5 Written questions
5 Matching questions
- What is salutatory conduction of an action potential? Does it occur in all nerve fibers? How does diameter of a nerve fiber affect speed of conduction?
- What is the role of the Schwann Cell in the formation of the myelin sheath. What is the neurilemma? What is a node of Ranvier? Are nodes of Ranvier in both the CNS and the PNS?
- Do CNS nerve fibers generally regenerate?
- What is the role of a neurotransmitter? What is Ach? What are cholinergic synapses? What kind of transmitters are dopamine and serotonin?
- What ions are pumped out the cell when the Na/K pump is activated?
- a 3 Na out, 2 K in
- b To travel across the synapse and get the action potential to the next neuron
Ach is acetylcholine
Cholinergic synapses -
- c Salutatory conduction of an action potential is when you jump from node to node.
- d Schwann Cell wraps around the axon to form the myelin sheath.
Neurilemma is the plasma membrane of a neuron
Ranvier is the space between mylination
- e Not really.
5 Multiple choice questions
- In CNS, it doesn't heal.
In PNS, if mylineation cells are still in tact, they will reform a path for the neuron to grow.
Schwann Cells or Oligodendricites
- Axonal transport is a cellular process responsible for movement of mitochondria, lipids, synaptic vesicles, proteins, and other cell parts (i.e. organelles) to and from a neuron's cell body, through the cytoplasm of its axon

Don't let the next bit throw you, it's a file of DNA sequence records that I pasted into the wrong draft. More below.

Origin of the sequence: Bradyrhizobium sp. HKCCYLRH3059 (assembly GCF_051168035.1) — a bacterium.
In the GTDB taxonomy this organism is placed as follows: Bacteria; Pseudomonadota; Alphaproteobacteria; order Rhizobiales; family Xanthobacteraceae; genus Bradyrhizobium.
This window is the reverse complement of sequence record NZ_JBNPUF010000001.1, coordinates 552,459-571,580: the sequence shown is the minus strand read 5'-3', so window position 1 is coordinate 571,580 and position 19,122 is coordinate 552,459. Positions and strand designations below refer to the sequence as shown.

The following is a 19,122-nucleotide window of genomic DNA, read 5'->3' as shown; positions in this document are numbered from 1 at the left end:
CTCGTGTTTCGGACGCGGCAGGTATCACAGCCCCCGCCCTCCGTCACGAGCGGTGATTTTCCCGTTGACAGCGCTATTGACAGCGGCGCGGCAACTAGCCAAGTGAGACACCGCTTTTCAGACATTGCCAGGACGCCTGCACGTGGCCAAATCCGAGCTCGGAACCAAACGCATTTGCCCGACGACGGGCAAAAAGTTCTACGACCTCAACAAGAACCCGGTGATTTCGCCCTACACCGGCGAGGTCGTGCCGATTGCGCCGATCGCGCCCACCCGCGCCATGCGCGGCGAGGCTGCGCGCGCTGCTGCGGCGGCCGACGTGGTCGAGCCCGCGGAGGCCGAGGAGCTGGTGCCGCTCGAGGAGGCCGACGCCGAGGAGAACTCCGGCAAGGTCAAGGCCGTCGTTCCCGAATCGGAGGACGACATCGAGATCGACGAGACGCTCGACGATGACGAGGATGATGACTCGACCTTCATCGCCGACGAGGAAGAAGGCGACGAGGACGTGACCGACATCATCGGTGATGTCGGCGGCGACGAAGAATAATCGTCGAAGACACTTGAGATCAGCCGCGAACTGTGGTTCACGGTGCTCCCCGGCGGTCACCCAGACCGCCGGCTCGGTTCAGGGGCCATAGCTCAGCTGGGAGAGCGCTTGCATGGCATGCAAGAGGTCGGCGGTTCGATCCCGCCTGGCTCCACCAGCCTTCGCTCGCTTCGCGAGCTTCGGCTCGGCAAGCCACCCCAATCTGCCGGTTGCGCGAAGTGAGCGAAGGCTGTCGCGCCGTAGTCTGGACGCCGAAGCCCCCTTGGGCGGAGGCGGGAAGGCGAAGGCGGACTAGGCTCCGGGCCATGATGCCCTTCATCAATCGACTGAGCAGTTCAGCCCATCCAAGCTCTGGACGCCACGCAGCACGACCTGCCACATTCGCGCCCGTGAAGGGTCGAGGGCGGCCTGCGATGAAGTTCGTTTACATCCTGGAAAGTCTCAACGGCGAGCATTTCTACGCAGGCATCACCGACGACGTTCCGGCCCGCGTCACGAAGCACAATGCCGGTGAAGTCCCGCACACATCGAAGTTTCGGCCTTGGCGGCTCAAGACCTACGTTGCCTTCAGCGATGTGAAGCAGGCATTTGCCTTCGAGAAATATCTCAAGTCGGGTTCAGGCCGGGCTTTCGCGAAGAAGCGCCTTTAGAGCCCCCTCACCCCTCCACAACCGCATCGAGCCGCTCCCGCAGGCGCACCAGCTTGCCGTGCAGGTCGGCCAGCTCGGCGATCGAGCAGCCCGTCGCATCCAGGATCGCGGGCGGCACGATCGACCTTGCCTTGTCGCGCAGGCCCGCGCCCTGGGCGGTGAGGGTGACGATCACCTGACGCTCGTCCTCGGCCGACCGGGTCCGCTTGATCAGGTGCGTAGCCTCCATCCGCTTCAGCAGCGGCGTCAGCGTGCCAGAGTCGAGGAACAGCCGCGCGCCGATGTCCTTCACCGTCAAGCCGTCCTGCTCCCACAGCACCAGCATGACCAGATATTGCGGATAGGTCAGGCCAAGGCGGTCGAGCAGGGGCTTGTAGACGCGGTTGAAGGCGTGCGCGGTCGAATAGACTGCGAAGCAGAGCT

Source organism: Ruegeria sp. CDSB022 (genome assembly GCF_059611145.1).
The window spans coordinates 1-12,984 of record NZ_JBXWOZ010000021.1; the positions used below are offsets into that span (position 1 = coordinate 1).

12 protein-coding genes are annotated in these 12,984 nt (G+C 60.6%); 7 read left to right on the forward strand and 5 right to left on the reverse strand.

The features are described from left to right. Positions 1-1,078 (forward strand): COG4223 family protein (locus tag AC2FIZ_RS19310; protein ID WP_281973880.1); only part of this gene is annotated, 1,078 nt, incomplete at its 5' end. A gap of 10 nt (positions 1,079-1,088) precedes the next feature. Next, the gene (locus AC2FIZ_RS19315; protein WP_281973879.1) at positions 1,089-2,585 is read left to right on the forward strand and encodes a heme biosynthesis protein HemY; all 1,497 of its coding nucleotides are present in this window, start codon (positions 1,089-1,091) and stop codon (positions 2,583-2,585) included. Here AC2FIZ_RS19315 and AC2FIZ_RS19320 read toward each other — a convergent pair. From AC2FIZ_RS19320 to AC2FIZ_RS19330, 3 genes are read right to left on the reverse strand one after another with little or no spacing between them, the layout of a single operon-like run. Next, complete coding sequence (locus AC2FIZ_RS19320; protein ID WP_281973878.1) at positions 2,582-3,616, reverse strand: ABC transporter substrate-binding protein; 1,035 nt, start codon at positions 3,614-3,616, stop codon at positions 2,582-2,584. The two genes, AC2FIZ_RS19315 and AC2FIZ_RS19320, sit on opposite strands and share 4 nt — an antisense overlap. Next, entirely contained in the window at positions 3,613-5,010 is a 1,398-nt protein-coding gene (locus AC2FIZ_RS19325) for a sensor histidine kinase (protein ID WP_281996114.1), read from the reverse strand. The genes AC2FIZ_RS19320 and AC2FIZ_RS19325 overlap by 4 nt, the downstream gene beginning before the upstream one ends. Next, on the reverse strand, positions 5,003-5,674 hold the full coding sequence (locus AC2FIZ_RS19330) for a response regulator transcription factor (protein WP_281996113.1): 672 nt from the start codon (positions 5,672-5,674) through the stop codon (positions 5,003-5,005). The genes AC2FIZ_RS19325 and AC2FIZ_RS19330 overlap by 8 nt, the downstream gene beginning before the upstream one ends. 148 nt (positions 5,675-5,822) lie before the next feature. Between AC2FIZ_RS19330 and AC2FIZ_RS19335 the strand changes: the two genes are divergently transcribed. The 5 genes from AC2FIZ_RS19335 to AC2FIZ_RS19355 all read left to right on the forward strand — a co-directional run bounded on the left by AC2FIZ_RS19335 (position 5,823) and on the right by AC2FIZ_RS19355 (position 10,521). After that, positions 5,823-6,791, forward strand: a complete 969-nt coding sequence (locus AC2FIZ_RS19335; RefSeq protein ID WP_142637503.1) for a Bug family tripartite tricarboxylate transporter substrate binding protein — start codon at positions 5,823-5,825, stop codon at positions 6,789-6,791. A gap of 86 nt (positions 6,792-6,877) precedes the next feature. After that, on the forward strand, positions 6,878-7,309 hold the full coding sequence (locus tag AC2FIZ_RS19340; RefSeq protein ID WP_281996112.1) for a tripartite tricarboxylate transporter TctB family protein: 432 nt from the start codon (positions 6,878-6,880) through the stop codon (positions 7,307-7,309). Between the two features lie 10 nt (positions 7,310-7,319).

- Certain stimulus happens repeatedly, and adds to threshold in order to get an action potential.
Results in threshold
5 True/False questions
Is the sodium-potassium pump and active or passive process? → Active
What is an EPSP and a IPSP? Are these graded potentials, action potentials, or can they be both? → EPSP - Excitatory Post Synaptic Potential; potential of the cell to reach threshold again after it has been through a cycle.
IPSP - Inhibitory Post Synaptic Potential; Hyperpolarize on purpose to prevent a response to every stimulus.
What advantage does having a myelin sheath give to a nerve fiber? → Means that action potential doesn't have to travel down the entire axon, just jumps from node to node.
Which channels are activated for depolarization in an action potential? → Voltage Gated Na+ Channels
What are gated channel? There different gated channels, which channels are regulated by neurotransmitters? → Channels that are somehow opened to allow specific ions to enter and exit.